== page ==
Making Earth Hour campaign more practical and effective

The Earth Hour Campaign 2018 in Vietnam has officially been launched in Hanoi, under the theme “Go More Green”.

Many power-saving activities will be launched at businesses, households, and schools during March, the month of the campaign (Illustrative image. Photo: VNA)
Many power-saving activities will be launched at businesses, households, and schools during March, the month of the campaign (Illustrative image. Photo: VNA)

Earth Hour is a worldwide movement organised by the World Wide Fund for Nature (WWF). The annual event is held to encourage individuals, communities, and businesses to turn off non-essential electric lights for one hour, from 8:30 to 9:30 pm on a specific day towards the end of March, as a symbol of the commitment to the planet. It was started as a lights-off event in Sydney, Australia, in 2007. Since then, it has grown to engage more than 7,000 cities and towns across 187 countries and territories worldwide.

In Vietnam, the “Lights off” ceremony is scheduled to take place at the August Revolution Square in Hanoi from 20:30 – 21:30pm on March 24 and will be televised on VTV1 channel. A number of awareness activities will also be held in Hanoi University of Science and Technology on March 5 and Chu Van An high school on March 3, including an exchange with the campaign’s ambassadors and educational seminars on efficient energy saving.

A series of Greener Garden activities in Hanoi’s households aim to reduce the use of plastic bags. Others include walking around the pedestrian streets or in the Old Quarter with the participation of the campaign’s ambassadors and a green creativity contest scheduled for March 18, during which university and college students will produce videos and short clips on the environment.

Vietnam has participated in the campaign since 2009 with an aim to show the commitment of the Government and people in the fight against climate change. According to the Global Risk Index 2017, Vietnam ranks among the top 10 countries affected by the impacts of weather-related events. Since the 1970s, disasters have caused more than 500 deaths annually in Vietnam, and cost more than 1.5% of the GDP in economic losses. These costs could well rise to 3-5% of the GDP by 2030.

Certain forecasts suggest that, by the end of the 21st century, temperatures may rise by 2 – 3 degrees Celsius ever year, leading to a 1-metre rise in sea levels which, in turn, may respectively flood 40% of the Mekong Delta and 11% of the Red River Delta. In that scenario, approximately 10-12% of the country’s population would be directly affected and 10% of the GDP would evaporate.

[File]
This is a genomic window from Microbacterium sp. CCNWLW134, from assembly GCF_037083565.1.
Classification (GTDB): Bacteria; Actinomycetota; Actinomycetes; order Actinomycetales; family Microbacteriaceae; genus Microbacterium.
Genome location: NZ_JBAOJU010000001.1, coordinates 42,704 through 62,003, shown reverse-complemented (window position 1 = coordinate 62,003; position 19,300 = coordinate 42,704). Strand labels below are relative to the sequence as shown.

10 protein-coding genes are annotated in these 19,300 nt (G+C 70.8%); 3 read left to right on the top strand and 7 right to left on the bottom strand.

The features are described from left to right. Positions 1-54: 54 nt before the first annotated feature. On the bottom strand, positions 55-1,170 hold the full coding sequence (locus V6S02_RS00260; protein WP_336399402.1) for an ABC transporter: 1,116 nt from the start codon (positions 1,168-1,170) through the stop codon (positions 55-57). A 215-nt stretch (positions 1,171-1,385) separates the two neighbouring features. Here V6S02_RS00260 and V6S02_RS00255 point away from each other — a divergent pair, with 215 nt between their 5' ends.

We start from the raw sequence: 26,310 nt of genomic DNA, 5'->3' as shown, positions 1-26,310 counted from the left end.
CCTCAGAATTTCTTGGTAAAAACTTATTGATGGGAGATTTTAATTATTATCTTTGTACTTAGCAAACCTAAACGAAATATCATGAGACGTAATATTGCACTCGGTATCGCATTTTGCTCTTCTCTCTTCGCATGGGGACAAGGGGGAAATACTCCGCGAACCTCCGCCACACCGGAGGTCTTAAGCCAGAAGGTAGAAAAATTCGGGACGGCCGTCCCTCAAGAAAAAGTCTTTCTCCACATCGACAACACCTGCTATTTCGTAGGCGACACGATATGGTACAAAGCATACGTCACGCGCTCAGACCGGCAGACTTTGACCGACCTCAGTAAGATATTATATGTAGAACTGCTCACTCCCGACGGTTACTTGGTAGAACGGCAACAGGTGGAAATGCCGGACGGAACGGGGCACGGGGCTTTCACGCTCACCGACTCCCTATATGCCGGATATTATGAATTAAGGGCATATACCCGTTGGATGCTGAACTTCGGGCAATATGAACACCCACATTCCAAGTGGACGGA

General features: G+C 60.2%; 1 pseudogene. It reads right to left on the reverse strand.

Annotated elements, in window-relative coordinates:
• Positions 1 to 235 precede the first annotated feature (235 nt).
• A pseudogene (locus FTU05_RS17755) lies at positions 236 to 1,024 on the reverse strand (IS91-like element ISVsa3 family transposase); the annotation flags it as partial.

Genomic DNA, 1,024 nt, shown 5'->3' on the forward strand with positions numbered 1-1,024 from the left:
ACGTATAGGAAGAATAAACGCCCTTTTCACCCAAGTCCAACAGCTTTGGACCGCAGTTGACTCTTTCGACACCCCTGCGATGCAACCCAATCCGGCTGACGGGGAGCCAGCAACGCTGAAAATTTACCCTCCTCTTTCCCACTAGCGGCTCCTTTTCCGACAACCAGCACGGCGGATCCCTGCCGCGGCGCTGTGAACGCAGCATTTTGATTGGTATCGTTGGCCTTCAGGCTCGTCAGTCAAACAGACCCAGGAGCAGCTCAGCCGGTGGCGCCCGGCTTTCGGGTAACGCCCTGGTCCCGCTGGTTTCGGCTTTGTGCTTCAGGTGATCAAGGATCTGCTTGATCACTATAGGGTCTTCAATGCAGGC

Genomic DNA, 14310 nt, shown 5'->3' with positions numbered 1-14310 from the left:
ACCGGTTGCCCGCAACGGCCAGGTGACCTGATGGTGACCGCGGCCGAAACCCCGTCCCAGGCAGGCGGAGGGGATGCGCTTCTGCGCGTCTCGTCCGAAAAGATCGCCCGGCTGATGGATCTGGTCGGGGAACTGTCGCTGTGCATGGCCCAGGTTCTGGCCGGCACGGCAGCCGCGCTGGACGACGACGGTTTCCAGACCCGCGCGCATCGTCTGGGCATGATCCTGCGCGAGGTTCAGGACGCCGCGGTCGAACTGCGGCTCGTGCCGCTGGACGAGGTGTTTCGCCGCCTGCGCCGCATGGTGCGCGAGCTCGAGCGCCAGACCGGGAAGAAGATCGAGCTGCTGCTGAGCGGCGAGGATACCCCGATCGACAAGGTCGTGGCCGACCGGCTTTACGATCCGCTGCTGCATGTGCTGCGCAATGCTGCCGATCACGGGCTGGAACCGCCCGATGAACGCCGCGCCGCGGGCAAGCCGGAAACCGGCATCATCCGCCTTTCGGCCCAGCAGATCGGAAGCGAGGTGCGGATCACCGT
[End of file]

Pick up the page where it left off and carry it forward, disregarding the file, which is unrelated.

Climate change adaption and natural disaster prevention are among the most important issues for the sustainable development of the country. The Party and State have promulgated and implemented a number policies and strategies on natural disaster prevention, sustainable development and green growth in order to demonstrate Vietnam’s efforts and determination in responding to climate change.

Despite being a developing country, Vietnam has committed itself to an 8% reduction in greenhouse gas emissions by 2030, the equivalent of 787.4 million tonnes of carbon dioxide, which could increase to a 25% reduction on the condition of international support.

The Earth Hour Campaign is a significant social event and has a great impact on raising the awareness of people and the community on energy saving, environmental protection and climate change response. All 63 provinces and cities across the country have committed to and responded to the campaign. According to statistics from Electricity of Vietnam, in 2017, up to 471,000 kWh of electricity was saved during the one-hour lights off. Many businesses and organisations across the country have joined the effort.

Over the past few years, the awareness and consciousness of the people have changed, but the campaign has not really spread into a deep and broad movement. The organisation of the campaign in certain places remains formal and is not fully practical. In order to make the Earth Hour campaign more effective and meaningful, administrations at all levels, as well as agencies and the people, should not only participate in the lights-off event but also self-improve their awareness of environment protection in a more practical manner. The Earth Hour Campaign should not be limited to energy saving figures but should also have a great impact on the whole community for the more important goal of environmental protection and climate change adaption.